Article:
The game's most visually arresting moments are the boss battles, where you face off against massive Akrid creatures. Monster movie fans take note, these guys are lizards and bugs of Godzilla-sized proportions. They blot out the sun, thundering around like cities with feet. It takes serious firepower to bring them down, provided by mech-like Vital Suits. Even in one of these babies you can still be squished flat, but there's some real satisfaction to be had when you're as big as a boss's tooth, and you bring him down anyway.

Of course, this immense scale comes at a price. LP2 has the inflated system requirements of a subpar port. A beefy rig is an absolute requirement, even for a frame rate in the thirties, and if you want to get fancy, make sure you have a DirectX 11 graphics card. For those choosing between LP2 on PC or console, call me a blasphemer, but I say go with the console, unless you have a seriously nasty gaming computer. In fact, PC enthusiasts who can't stand a port may want to avoid this one altogether. In addition to the performance issues, the controls are very clunky, and feature some, shall we say, nontraditional button mapping. Expect to tweak your settings for a while before you dive in. I agonized over my mouse speed before I got it feeling right. You can also use a 360 controller, if you're into that sort of thing.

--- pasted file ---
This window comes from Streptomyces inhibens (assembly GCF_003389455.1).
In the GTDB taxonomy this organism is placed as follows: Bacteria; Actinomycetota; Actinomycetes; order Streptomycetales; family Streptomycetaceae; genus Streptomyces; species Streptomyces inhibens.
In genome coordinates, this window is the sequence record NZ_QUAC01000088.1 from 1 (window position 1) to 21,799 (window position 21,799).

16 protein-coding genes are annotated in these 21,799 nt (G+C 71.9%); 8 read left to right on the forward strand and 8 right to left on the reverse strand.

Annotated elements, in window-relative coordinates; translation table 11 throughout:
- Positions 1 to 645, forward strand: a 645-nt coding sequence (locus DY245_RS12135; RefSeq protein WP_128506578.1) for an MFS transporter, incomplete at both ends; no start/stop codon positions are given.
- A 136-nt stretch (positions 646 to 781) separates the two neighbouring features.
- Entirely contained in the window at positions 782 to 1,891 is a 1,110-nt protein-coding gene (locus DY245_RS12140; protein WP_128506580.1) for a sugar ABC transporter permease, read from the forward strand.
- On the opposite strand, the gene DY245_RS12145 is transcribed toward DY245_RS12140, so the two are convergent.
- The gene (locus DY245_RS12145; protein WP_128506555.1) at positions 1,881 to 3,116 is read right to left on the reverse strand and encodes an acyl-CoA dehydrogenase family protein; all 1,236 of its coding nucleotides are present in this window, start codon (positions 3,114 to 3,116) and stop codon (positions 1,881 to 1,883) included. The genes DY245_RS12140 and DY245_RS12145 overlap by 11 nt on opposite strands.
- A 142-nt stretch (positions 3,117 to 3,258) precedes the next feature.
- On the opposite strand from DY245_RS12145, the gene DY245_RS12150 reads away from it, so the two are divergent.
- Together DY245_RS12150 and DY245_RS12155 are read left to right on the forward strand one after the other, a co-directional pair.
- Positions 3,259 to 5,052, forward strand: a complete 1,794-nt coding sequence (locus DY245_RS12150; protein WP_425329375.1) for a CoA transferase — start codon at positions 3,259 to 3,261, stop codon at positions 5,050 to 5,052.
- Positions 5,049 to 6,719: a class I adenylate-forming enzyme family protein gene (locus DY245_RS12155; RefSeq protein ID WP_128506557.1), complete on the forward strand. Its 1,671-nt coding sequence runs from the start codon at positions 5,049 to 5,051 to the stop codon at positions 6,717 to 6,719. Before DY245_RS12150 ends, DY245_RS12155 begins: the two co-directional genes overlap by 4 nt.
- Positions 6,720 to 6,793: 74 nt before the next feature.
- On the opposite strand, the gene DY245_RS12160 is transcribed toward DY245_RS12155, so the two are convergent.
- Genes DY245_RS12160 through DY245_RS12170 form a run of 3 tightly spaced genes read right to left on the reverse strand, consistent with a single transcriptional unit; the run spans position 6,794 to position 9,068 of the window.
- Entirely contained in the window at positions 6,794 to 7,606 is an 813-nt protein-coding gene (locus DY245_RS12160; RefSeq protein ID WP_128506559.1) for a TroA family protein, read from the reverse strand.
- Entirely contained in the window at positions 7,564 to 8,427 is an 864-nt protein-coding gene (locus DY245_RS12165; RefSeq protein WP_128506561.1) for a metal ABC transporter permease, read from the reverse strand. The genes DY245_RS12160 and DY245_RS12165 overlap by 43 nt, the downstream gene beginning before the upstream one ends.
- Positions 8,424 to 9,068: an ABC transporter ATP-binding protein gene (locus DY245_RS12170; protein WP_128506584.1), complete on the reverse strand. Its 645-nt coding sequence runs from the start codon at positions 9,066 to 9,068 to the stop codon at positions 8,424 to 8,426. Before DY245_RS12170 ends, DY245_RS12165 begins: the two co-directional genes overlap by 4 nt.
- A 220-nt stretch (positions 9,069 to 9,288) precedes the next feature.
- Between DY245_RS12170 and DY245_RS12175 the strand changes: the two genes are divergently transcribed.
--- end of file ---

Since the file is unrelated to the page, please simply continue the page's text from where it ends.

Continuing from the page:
The game's loose controls are made even worse by exaggerated character animations. Every jump, step, or roll feels like shuffling through molasses. Either on foot or piloting a ten-ton mech, your jump still has the same hang time and recovery delay. While the overwrought animations are annoying on your character, they do a great job of breathing life into the world around you. Bosses have long, painful death animations, writhing like the worms in Princess Mononoke. Enemy soldiers cheer and pump their fists when they bring you down. These animations are extremely fun when they're not getting in the way. When you watch your Vital Suit boot up the millionth time, the charm quickly evaporates.